IMPACT VS. DRILL DRIVERS WHAT WORKS BEST?
While the compact portability, affordability coupled with the brute force makes the Impact Driver an attractive metal standing seam roof and wall panel installation tool for metal building erection crews, the use of an Impact Driver is not recommended by metal building companies, metal panel or fastener suppliers/manufacturers and standing seam roofing system designers. An Impact Driver has evolved into a compact cordless battery powered portable hand tool that has made its way unto numerous metal building erection jobsites with negative consequences. An Impact Driver is now a powerful battery powered hand tool that delivers a strong, sudden rotational and downward force which previously has been a mechanics tool of choice to loosen larger screws and nuts that are corrosively “frozen” or locked bolts due over torque pressure originally applied during their original install. Other trades have now experienced the advantages of the use of both the rotation and concussive blows of these beasts to power drive screws thorough the thickest densest woods, concrete and steel when called upon. The result of the combination of the rotation and concussive blows of the Impact Driver is raw unadulterated power that delivers two to three times more turning force (torque) than average cordless battery powered Drill/Driver screw guns.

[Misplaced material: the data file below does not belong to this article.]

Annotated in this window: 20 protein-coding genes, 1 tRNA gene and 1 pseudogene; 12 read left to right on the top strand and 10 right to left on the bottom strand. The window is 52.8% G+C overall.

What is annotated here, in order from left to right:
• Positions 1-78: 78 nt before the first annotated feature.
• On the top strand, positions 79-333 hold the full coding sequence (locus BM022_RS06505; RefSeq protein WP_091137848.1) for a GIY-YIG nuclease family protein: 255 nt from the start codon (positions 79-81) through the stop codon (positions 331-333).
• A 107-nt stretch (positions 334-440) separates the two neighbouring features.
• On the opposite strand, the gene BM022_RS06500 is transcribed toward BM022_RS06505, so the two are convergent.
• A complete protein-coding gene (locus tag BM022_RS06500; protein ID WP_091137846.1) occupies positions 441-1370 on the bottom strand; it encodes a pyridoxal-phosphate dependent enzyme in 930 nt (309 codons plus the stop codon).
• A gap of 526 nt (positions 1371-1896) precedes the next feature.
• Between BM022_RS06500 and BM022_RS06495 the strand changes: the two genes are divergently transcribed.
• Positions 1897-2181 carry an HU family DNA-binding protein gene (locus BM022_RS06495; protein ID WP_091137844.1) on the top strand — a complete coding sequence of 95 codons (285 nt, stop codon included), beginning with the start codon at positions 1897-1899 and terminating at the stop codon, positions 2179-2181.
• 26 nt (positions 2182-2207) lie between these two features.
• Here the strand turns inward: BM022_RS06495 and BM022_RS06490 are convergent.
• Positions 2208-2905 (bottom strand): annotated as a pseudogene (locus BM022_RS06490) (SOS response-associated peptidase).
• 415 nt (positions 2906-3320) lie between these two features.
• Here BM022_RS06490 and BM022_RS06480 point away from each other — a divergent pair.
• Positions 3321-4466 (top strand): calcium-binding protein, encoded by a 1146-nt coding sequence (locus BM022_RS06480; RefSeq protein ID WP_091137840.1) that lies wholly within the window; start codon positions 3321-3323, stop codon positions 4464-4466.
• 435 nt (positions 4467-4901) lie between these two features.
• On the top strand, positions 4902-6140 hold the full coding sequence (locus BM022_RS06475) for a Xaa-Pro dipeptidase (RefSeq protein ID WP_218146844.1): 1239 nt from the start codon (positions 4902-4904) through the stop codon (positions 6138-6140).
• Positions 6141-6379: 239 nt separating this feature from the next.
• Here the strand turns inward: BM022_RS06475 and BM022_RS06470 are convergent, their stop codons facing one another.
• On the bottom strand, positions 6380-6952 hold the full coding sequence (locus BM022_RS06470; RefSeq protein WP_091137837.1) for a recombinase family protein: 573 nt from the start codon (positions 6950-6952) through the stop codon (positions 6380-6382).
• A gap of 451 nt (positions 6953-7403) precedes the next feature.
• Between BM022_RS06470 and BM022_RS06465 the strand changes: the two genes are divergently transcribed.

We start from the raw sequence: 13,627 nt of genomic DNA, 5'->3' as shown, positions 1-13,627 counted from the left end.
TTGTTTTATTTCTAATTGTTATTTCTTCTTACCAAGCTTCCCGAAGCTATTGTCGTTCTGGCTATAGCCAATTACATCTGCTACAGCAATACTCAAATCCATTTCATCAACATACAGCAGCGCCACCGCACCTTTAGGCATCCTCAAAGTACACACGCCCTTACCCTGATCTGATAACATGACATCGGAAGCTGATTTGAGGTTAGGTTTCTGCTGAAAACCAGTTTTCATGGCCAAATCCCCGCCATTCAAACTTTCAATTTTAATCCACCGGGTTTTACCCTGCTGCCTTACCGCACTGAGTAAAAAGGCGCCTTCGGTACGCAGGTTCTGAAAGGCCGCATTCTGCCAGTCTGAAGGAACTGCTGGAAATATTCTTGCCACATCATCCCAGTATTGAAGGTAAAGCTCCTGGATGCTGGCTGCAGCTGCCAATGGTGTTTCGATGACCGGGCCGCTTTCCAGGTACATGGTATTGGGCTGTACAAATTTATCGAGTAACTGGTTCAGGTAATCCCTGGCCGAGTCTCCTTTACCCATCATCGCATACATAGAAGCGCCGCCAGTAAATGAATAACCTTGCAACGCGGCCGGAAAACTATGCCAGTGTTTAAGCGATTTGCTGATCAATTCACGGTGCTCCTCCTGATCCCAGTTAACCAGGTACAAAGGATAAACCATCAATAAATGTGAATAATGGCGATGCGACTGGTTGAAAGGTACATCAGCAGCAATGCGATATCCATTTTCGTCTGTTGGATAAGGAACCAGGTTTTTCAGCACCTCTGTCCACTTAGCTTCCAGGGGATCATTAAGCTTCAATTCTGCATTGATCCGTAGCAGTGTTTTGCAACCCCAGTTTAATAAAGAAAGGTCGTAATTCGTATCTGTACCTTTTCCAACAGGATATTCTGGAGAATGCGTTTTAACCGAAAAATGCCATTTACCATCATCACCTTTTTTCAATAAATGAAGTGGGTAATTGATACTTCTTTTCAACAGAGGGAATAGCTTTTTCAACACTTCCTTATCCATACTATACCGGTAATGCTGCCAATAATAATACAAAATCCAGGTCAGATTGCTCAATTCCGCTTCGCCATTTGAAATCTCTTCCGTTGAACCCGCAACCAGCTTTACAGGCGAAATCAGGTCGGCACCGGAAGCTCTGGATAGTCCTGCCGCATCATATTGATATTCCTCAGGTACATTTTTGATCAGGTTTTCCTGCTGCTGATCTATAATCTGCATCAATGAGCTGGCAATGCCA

The use of Impact Driver equipment resulted in the Metal Construction Association (MCA) addressing the situation in their Technical Bulletin dated 8/28/2013 Version 1 “Proper Tools for Fastening Metal Panels”. The Impact Driver is specifically addressed “Tools Not Recommended: Impact Drivers are not recommended for fastening metal panels, or composite panels used for roof and/or wall system installation. These tools can cause damage to the drill points, break screws, chip painted surfaces, and strip threads on Type 300 stainless steel screws. Overdriven screws also damage the EDPM sealing washer and could potentially cause leaks.” The exact same statement was echoed by the National Frame Building Association (NAFB) Technical Bulletin “Proper Tools for Fastening Metal Panels” Version 1 in 2014. The conclusion of the MCA technical bulletin states that “Use of the wrong tool or a driver with excessive RPM can lead to fastener damage and problems. Among these are damage to fastener heads, over-driving, scratched and damage to paint finishes leading to premature corrosion.” In a Canadian Sheet Steel Building Institute (CSSBI) article release CSSBI Sheet Steel Facts 42 March 2015 “Fastening Prepainted Sheet Steel Roofing and Siding” states “No matter the evaluation criteria, the impact driver was significantly the worst performer. The impact forces acting on the head will damage the screw surface and lead to early corrosion. While the test were done on painted screw heads. The same conditions would apply to unpainted and nylon head screws as well.” Numerous screw manufacturers including Seal Tite Fastening Systemshave weighed in on the non recommended usage of impact drivers with warning posters such as the one attached boldly noting “ IF YOU CARE ABOUT THE QUALITY OF YOUR BUILDING YOU WILL NOT ALLOW THE USE OF IMPACT DRIVERS FOR FASTENER INSTALLATION!”.